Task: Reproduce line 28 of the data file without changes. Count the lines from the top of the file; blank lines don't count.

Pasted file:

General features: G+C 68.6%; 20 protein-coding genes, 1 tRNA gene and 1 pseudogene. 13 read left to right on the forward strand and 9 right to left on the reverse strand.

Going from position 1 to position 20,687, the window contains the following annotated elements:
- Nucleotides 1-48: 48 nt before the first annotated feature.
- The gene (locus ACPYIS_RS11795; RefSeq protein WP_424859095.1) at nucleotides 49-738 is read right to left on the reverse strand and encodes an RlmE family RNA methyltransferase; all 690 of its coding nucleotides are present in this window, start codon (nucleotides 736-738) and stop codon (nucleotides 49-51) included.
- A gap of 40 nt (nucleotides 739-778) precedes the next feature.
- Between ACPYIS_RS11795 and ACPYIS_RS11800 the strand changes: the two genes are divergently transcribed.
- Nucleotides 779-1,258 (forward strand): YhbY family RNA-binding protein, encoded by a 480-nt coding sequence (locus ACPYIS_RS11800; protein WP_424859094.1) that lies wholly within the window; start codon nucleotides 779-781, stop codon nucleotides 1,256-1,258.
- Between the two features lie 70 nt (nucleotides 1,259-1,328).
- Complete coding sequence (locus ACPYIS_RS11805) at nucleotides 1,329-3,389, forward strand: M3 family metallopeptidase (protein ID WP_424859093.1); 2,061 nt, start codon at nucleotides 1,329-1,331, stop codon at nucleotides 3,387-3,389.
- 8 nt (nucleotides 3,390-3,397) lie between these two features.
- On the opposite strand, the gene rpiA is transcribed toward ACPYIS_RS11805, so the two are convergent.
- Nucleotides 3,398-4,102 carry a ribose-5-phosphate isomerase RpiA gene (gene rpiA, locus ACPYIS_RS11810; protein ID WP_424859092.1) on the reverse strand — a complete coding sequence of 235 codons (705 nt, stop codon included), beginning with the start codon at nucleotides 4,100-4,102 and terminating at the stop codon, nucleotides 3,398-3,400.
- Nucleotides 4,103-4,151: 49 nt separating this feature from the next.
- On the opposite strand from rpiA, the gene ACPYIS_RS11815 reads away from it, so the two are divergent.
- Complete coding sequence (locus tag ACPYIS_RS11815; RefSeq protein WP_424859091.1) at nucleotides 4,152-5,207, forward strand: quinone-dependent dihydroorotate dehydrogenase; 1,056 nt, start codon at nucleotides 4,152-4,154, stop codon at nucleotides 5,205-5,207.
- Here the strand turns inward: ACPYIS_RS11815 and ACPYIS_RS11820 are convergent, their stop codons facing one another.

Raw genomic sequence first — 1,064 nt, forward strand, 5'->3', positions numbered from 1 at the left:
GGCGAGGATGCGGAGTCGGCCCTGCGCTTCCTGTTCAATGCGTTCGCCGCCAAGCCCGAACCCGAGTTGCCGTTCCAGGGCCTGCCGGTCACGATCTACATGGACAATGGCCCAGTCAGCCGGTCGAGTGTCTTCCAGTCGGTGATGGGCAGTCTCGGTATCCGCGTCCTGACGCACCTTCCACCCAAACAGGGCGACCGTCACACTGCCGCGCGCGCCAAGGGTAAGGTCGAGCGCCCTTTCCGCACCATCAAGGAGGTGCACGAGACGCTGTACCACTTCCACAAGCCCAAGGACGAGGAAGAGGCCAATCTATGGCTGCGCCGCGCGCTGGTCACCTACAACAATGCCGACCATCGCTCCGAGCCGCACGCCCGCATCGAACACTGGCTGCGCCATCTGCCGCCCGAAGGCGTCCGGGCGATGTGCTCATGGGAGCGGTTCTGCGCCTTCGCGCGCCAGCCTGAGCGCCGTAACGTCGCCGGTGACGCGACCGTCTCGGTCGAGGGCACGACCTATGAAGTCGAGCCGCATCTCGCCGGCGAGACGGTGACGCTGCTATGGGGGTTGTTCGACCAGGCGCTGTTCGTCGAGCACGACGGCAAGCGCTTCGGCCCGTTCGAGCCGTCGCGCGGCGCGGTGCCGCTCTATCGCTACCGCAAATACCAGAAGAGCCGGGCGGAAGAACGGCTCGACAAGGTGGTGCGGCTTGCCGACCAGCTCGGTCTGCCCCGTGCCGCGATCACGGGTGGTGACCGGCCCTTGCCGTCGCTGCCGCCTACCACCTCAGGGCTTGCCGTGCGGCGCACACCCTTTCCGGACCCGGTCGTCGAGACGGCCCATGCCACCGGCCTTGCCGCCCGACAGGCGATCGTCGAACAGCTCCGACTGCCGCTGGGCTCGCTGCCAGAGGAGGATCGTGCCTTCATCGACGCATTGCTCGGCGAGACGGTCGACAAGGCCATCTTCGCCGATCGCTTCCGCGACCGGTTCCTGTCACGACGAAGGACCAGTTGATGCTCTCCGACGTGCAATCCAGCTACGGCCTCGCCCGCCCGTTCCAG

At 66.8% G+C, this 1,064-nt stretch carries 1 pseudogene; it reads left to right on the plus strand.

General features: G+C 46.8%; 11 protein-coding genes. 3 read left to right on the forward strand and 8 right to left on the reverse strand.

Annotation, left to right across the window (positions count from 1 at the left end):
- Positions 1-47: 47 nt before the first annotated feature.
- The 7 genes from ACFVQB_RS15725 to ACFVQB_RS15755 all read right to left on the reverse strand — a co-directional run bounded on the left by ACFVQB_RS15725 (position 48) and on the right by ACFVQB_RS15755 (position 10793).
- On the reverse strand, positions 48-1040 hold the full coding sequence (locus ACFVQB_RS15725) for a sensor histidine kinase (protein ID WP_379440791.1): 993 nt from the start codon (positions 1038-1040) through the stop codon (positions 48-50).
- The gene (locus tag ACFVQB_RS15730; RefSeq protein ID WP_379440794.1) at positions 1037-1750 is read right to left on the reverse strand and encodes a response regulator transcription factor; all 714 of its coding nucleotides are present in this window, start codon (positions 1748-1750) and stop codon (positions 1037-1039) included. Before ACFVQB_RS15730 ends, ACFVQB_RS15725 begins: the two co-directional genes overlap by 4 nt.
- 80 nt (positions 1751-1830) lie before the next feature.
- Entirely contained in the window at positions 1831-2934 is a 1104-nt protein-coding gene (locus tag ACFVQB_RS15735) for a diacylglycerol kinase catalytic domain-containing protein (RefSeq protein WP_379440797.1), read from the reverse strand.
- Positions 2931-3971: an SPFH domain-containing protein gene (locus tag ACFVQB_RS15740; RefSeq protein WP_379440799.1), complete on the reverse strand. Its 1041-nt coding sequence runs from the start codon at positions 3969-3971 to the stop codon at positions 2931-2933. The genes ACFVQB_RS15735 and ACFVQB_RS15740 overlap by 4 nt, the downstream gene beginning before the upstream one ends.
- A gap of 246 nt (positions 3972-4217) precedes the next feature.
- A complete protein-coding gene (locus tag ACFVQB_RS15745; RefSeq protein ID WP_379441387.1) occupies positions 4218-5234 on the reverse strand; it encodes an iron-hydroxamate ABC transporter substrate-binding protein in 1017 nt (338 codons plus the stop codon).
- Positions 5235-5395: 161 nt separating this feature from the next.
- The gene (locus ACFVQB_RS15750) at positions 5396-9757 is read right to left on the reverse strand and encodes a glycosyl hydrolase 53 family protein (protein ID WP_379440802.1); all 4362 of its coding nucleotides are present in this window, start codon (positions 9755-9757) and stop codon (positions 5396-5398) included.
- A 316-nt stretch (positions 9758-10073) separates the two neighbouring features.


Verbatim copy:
- Positions 2931-3971: an SPFH domain-containing protein gene (locus tag ACFVQB_RS15740; RefSeq protein WP_379440799.1), complete on the reverse strand. Its 1041-nt coding sequence runs from the start codon at positions 3969-3971 to the stop codon at positions 2931-2933. The genes ACFVQB_RS15735 and ACFVQB_RS15740 overlap by 4 nt, the downstream gene beginning before the upstream one ends.